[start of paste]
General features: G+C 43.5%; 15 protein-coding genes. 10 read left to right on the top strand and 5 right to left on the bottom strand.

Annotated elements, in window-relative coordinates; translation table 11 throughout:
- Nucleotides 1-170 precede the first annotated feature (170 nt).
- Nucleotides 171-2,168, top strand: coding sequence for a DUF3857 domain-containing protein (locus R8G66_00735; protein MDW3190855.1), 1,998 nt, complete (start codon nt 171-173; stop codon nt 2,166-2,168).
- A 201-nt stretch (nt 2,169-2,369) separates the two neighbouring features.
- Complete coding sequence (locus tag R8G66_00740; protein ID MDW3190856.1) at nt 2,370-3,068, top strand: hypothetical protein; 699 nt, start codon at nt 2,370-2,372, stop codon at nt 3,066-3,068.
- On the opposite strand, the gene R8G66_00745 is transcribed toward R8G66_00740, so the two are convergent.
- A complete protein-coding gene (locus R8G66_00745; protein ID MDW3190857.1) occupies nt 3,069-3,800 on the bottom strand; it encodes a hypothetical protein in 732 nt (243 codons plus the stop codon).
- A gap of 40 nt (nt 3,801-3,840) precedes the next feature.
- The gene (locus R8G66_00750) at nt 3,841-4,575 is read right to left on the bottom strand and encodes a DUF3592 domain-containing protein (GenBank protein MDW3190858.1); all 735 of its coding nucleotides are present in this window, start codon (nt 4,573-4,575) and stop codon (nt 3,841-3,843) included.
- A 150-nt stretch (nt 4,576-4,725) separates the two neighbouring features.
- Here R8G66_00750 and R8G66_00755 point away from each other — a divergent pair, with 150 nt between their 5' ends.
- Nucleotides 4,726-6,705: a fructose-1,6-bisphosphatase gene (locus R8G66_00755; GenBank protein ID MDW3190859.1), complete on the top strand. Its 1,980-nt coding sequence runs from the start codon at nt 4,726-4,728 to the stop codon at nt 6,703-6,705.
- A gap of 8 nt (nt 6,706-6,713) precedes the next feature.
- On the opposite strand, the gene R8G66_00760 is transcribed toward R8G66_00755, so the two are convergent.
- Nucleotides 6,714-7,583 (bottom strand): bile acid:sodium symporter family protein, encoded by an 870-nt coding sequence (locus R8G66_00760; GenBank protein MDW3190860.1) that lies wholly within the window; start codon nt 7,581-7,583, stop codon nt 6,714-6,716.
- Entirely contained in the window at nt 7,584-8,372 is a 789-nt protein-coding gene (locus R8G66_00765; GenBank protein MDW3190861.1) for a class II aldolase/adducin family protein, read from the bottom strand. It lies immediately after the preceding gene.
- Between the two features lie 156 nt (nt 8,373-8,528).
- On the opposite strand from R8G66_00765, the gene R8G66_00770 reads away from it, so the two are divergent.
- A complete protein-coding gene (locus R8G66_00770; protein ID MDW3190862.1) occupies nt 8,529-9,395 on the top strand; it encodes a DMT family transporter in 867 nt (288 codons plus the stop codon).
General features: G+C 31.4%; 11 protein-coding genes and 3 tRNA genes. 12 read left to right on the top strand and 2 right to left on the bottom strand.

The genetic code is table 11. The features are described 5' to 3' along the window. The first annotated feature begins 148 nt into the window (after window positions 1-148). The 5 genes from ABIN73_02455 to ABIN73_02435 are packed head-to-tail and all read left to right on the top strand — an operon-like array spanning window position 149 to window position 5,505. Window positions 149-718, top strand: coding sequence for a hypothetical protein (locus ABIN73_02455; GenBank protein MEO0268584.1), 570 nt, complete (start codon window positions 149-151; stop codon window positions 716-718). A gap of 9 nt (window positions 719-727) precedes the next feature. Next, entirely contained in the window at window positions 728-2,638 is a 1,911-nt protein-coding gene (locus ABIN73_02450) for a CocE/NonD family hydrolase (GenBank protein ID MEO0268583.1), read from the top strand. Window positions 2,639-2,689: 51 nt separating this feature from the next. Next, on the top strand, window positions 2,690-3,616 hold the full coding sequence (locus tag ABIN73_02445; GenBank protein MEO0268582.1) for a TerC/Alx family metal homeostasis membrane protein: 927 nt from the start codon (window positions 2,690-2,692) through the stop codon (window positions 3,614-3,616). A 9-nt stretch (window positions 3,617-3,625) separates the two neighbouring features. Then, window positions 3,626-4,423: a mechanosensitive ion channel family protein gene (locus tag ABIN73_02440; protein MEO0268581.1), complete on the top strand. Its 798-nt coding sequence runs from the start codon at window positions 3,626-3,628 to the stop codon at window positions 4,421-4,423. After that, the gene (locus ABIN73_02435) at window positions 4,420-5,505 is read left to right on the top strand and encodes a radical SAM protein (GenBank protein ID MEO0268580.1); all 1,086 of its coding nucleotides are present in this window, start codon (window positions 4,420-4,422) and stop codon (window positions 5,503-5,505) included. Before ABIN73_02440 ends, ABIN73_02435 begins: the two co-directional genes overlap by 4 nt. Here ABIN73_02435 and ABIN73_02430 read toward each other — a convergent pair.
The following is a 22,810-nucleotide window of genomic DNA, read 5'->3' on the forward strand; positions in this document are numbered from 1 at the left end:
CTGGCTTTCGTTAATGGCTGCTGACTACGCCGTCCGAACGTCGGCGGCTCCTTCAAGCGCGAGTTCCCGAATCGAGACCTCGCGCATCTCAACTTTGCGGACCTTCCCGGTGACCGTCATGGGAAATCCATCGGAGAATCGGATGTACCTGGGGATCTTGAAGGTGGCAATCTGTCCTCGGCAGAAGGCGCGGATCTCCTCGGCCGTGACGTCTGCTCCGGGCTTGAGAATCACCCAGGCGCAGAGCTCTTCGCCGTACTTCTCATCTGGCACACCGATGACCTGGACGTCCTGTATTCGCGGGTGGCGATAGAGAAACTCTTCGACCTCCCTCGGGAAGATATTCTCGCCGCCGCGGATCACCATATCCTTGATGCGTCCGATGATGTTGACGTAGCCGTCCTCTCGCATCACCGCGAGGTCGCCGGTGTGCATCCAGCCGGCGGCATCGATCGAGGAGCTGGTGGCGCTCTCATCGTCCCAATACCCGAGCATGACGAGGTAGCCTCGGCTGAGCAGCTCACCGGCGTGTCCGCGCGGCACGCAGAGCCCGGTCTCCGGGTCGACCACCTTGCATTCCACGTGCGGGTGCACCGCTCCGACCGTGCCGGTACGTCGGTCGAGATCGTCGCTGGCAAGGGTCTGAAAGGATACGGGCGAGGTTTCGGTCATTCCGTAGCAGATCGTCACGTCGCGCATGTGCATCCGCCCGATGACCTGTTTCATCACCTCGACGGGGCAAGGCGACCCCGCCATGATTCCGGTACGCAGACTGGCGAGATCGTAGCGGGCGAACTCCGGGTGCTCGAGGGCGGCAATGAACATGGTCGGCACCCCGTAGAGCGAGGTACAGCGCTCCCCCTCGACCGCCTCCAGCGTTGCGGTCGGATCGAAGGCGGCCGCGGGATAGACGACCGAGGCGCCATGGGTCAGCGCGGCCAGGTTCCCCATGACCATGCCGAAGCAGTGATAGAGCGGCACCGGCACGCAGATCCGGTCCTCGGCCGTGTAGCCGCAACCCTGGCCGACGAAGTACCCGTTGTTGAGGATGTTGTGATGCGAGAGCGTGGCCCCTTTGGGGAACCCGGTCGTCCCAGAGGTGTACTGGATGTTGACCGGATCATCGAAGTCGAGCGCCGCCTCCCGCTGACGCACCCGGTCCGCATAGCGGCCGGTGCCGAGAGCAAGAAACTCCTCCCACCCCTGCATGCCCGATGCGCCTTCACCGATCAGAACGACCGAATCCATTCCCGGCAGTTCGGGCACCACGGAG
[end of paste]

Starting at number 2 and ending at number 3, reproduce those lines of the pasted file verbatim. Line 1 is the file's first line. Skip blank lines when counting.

Annotated elements, in window-relative coordinates; translation table 11 throughout:
- Nucleotides 1-170 precede the first annotated feature (170 nt).